“Strengthening the partnership between the United Nations and the private sector (corporations) will be one of the priorities of my term as UN Secretary-General.” UN Secretary-General Kofi Annan, World Economic Forum, 1997.
This is how the corporations essentially got the job of running the world. They’ve had the heads of states and their legislators do their bidding and now they have the United Nations asking them to help fix the mess that these corporations caused with globalization and open markets when the bottom line is all they live for.
Secretary-General Kofi Annan welcomed business into a global compact in 1999 at the World Economic Forum in Davos. And on January 31, 1999 “he suggested that companies embrace and enact nine universally accepted principles in the areas of human and labour rights and the environment.” A tenth principle, anti-corruption, was added on June 24, 2004. They and other groups would join the effort to make the world a better place and help to curb the backlash from the damage globalization has caused in many parts of the world by open markets.
The Global Compact’s nine principles deal with Human Rights, Labour and the environment. “Annan challenged world business leaders to ’embrace and enact’ the Global Compact, both in their individual corporate practices and by supporting appropriate public policies.” (cetim link above, scroll down)
Two of the Compact’s principles that Obama ignored when he signed those trade agreements are number 3, the elimination of all forms of forced and compulsory labor and 4, the effective abolition of child labor. But some, maybe more of the big multinational companies, allow child labor and abuse for long hours everyday for pay amounting to $3 to $10 a week and little to eat. These children, many with parents, work in making clothes, heavy machinery and more. They get no education and no fun, an essential part of growing up. It’s estimated that there are 115 million children worldwide in forced labor.”
The International Chamber of Commerce (ICC) was “the first group to officially join the Compact” in March of 1999. In July, “the Global Compact was announced in a joint statement made by the UN Secretary-General and the President of the International Chamber of Commerce, Adnan Kassar…In July 2000, it was declared operational and was officially launched again…at UN headquarters in New York (UN2001).”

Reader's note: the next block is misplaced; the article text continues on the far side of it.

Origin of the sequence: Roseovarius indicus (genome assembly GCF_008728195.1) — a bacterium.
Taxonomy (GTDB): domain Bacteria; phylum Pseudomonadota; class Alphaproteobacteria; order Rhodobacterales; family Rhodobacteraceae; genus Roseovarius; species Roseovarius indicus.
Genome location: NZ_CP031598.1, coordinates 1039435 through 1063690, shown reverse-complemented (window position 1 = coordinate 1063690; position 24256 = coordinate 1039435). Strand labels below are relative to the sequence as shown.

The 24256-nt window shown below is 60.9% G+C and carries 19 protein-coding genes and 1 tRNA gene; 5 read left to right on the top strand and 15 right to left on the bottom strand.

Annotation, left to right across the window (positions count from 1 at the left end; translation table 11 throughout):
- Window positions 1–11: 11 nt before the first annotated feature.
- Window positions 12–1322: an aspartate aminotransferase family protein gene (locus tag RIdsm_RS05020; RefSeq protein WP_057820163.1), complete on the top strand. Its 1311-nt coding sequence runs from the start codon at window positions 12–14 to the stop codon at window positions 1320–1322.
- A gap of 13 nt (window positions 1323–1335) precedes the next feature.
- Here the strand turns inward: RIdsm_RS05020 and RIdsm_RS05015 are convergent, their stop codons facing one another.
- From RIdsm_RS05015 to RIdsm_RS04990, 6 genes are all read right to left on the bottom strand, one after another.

But here is how the head of the International Chamber of Commerce laid down the law for the Compact a few months later:
“There must be no suggestion of hedging the Global Compact with formal prescriptive rules. We would resist any tendency for this to happen.” (cetim)
Corporations can’t be punished for violating the rules. They could use dialogue as a learning tool about good corporate behavior or get delisted, which means nothing. Corporations use PR events but go on with business as usual, disregarding the environment and labor, two important principles of the Compact. That means Presidents George Bush and Barack Obama passed all those corporate trade agreements, knowing that there are no enforceable rules on the environment or labor in them. It means that many more Americans are going to lose their jobs to overseas countries from the last three trade agreements Obama pushed through for campaign money. (South Korea, Columbia and Panama) It means that Obama is adamant in his goal to bring about the integration and harmonization of nations into large trading regions based on international law.
“The ICC had also specified that the UN’s September 2000 Millennium Assembly should ensure that the United Nations take the lead in supporting a rules-based open system of international trade and investment while opposing all forms of protectionism.” (cetim)
So the UN became a cheerleader for corporate globalization. “Since its official launch in 2000, the Global Compact office has spread the initiative further by developing local, mini-Global Compacts and encouraging UN agencies to catalyse or engage in public-private partnerships for development.” (cetim)
Does that sound familiar? George W. Bush and Barack Obama have jumped on this attempt to form public-private partnerships for development. In new world talk, that means the integration of government responsibilities with the private sector (corporations). That includes integration, harmonization and privatization of nations, Harmonizing would be between integrating nations and between regions (North American Community, European Union, the Americas). All regions would be harmonized; rules, regulations, laws, standards for production of products, etc. This group of interconnected regions would be under global and regional governance, including trade agreements, which are running much of this planet. Democracy. Where?
Remember the Security and Prosperity Partnership of North America (SPPNA)? George W. Bush and the leaders of Canada and Mexico “signed” it on March 23, 2005. The PM of Canada and others have said so in print. Later, because of bad publicity, the name was dropped but it ‘s still in business. The road map for this “partnership” is the Council on Foreign Relations plan for Building a North American Community. The three leaders, often with their CEO advisers, have been meeting at an annual summit to discuss progress on the integration process of North America.
On page 3 the plan is quite clear and they are implementing it now: